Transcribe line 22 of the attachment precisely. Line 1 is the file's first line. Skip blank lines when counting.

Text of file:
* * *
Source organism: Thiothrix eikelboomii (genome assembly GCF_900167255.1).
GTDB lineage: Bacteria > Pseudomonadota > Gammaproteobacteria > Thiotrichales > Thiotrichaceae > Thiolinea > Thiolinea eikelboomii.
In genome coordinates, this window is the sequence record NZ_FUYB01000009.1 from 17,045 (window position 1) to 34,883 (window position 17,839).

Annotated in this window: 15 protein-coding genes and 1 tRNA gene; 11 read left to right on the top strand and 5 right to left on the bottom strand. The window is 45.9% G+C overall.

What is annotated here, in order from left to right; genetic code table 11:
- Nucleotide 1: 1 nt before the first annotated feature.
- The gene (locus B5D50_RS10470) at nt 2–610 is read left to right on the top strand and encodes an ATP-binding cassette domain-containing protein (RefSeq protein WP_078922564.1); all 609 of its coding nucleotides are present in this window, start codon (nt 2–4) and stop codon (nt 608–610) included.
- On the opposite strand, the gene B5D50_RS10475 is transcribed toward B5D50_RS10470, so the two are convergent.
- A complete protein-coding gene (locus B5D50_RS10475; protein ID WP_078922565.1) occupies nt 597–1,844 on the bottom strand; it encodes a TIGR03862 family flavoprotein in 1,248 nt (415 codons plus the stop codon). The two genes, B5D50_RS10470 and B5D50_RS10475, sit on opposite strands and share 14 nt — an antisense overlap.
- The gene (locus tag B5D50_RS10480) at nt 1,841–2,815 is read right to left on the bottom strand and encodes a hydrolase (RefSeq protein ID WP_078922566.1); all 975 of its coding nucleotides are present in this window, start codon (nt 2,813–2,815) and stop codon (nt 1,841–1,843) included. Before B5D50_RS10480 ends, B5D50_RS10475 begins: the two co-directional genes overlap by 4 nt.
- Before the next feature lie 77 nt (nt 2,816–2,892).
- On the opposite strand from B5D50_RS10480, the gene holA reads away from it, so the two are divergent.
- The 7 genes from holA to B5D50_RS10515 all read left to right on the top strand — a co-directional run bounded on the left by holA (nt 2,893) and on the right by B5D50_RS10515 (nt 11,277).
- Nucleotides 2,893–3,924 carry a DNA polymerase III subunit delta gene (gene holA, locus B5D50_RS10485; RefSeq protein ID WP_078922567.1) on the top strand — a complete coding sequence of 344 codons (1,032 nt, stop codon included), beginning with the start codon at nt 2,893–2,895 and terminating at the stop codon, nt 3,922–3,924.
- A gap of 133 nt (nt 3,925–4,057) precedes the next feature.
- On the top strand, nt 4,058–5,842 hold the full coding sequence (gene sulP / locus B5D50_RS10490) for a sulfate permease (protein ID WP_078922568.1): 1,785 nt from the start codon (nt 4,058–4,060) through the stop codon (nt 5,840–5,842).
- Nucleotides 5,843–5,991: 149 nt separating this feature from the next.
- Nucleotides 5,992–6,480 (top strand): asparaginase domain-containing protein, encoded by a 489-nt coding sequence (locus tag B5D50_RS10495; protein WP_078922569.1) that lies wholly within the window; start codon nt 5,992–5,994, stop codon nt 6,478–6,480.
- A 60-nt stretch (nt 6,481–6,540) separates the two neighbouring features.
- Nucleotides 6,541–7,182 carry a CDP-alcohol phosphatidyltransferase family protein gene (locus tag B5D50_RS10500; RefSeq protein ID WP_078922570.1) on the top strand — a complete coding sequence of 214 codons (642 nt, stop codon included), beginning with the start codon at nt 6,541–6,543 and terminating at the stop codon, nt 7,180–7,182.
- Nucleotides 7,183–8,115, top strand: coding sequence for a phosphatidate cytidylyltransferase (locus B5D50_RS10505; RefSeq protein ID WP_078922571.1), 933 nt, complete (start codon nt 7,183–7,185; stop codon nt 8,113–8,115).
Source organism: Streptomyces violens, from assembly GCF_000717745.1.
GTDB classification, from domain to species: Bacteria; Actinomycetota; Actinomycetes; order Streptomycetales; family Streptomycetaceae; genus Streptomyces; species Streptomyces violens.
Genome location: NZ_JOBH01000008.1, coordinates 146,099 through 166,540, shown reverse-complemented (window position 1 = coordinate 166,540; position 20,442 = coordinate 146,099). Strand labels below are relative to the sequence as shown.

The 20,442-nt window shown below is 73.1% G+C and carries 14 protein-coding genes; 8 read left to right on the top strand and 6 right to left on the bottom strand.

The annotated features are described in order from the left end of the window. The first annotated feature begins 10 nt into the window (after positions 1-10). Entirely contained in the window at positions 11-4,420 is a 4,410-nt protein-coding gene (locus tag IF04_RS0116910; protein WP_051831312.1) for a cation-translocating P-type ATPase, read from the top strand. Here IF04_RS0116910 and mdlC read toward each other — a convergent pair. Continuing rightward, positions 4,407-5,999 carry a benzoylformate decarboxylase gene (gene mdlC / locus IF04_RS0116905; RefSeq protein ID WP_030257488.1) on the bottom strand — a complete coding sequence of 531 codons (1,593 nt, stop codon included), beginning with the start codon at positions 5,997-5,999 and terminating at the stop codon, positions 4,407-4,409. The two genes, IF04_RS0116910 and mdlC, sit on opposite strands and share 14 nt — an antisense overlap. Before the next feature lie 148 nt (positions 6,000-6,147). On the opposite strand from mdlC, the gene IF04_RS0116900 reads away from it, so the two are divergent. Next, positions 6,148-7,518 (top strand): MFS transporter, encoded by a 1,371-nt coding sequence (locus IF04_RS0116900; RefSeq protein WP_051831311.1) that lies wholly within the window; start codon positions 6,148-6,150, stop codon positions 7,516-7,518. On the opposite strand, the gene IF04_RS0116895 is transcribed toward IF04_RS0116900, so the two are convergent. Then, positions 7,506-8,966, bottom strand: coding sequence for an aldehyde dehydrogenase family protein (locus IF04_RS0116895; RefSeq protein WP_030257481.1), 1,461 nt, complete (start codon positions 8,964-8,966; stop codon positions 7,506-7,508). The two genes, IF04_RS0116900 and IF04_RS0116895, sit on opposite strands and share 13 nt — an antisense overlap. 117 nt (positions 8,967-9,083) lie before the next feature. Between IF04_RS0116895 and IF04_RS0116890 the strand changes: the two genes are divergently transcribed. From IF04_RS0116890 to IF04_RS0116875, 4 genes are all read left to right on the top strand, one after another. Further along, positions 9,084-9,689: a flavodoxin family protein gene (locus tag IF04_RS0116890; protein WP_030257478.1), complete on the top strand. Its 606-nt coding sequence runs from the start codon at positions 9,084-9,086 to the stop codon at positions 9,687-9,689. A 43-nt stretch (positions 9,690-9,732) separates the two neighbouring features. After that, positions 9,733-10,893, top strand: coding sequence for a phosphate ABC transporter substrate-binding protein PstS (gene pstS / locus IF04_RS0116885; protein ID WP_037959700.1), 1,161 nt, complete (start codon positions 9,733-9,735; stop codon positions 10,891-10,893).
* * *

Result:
Source organism: Streptomyces violens, from assembly GCF_000717745.1.